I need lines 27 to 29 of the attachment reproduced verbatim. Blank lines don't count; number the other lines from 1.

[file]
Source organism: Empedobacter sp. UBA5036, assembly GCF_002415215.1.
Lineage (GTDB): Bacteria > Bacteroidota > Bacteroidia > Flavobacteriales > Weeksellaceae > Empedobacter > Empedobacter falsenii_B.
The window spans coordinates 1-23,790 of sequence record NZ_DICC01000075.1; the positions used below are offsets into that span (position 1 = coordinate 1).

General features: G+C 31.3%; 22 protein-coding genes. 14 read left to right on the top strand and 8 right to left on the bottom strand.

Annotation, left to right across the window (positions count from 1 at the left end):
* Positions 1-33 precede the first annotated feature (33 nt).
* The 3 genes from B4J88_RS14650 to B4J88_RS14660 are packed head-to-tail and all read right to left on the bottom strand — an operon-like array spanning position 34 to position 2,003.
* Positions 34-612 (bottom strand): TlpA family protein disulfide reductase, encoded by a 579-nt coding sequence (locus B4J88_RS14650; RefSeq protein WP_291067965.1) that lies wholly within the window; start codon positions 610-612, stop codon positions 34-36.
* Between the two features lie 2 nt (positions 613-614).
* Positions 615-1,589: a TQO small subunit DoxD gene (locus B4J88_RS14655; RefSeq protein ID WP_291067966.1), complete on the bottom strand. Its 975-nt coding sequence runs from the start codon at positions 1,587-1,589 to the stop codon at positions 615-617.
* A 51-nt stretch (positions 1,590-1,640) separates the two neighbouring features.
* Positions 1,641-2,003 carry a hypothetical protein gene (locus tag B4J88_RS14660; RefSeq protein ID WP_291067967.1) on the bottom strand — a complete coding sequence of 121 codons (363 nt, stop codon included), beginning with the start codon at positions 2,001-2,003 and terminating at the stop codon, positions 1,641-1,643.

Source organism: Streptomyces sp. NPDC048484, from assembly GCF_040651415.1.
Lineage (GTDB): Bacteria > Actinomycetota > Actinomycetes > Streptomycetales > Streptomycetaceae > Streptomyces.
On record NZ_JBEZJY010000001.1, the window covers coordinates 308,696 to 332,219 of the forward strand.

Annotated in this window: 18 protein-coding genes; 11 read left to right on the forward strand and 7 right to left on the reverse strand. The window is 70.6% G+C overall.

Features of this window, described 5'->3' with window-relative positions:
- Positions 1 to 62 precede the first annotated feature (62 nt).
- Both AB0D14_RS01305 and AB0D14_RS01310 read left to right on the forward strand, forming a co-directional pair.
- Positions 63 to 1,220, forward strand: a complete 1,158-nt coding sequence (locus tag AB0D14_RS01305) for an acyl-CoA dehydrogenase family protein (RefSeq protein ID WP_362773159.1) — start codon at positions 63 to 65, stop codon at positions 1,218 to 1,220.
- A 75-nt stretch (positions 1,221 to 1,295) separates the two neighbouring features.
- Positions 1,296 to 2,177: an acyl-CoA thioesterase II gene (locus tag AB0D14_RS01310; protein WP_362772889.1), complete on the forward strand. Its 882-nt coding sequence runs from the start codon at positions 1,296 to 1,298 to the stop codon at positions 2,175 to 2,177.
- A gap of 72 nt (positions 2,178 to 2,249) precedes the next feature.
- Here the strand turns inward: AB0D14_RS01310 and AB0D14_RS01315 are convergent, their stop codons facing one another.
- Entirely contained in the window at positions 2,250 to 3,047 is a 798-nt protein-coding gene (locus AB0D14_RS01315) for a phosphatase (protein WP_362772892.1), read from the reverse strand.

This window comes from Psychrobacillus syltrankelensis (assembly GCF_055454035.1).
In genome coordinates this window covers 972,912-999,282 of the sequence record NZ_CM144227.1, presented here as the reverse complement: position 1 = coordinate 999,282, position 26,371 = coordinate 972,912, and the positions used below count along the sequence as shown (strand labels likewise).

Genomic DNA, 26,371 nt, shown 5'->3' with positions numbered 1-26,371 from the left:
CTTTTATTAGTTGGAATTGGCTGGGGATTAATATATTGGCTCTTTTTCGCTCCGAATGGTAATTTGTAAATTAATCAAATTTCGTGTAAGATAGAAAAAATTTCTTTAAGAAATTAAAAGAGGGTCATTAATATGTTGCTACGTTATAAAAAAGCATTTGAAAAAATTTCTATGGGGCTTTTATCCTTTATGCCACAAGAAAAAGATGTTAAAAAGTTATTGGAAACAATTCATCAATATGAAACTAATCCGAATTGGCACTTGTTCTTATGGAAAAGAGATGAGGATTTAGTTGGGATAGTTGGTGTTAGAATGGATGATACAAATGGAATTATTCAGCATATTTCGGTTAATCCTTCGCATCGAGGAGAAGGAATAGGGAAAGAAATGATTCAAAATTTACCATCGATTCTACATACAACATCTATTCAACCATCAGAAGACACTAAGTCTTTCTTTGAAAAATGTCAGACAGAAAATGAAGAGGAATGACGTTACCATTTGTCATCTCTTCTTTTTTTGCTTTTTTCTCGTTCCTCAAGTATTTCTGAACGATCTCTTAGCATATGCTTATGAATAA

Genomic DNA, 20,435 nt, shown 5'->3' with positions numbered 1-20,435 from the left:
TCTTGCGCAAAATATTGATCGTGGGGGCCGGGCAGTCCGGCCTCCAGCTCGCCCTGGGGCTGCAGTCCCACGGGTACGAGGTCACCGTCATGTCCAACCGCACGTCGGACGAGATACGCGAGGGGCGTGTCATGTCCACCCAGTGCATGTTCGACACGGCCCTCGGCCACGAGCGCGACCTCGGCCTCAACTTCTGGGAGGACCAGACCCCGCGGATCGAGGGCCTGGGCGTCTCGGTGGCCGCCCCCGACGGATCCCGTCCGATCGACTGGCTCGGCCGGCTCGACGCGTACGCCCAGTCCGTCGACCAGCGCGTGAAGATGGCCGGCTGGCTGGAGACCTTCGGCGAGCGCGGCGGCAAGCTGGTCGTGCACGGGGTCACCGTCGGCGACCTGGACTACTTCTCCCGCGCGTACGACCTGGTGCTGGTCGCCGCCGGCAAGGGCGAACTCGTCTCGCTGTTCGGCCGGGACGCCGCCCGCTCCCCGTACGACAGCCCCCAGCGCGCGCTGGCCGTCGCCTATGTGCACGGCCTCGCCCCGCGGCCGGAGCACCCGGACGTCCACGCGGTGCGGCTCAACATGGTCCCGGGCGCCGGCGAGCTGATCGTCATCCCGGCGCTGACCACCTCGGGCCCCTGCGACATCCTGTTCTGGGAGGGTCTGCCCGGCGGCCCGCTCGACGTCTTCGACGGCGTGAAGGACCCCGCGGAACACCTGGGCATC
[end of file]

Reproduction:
In genome coordinates this window covers 972,912-999,282 of the sequence record NZ_CM144227.1, presented here as the reverse complement: position 1 = coordinate 999,282, position 26,371 = coordinate 972,912, and the positions used below count along the sequence as shown (strand labels likewise).

Genomic DNA, 26,371 nt, shown 5'->3' with positions numbered 1-26,371 from the left:
CTTTTATTAGTTGGAATTGGCTGGGGATTAATATATTGGCTCTTTTTCGCTCCGAATGGTAATTTGTAAATTAATCAAATTTCGTGTAAGATAGAAAAAATTTCTTTAAGAAATTAAAAGAGGGTCATTAATATGTTGCTACGTTATAAAAAAGCATTTGAAAAAATTTCTATGGGGCTTTTATCCTTTATGCCACAAGAAAAAGATGTTAAAAAGTTATTGGAAACAATTCATCAATATGAAACTAATCCGAATTGGCACTTGTTCTTATGGAAAAGAGATGAGGATTTAGTTGGGATAGTTGGTGTTAGAATGGATGATACAAATGGAATTATTCAGCATATTTCGGTTAATCCTTCGCATCGAGGAGAAGGAATAGGGAAAGAAATGATTCAAAATTTACCATCGATTCTACATACAACATCTATTCAACCATCAGAAGACACTAAGTCTTTCTTTGAAAAATGTCAGACAGAAAATGAAGAGGAATGACGTTACCATTTGTCATCTCTTCTTTTTTTGCTTTTTTCTCGTTCCTCAAGTATTTCTGAACGATCTCTTAGCATATGCTTATGAATAA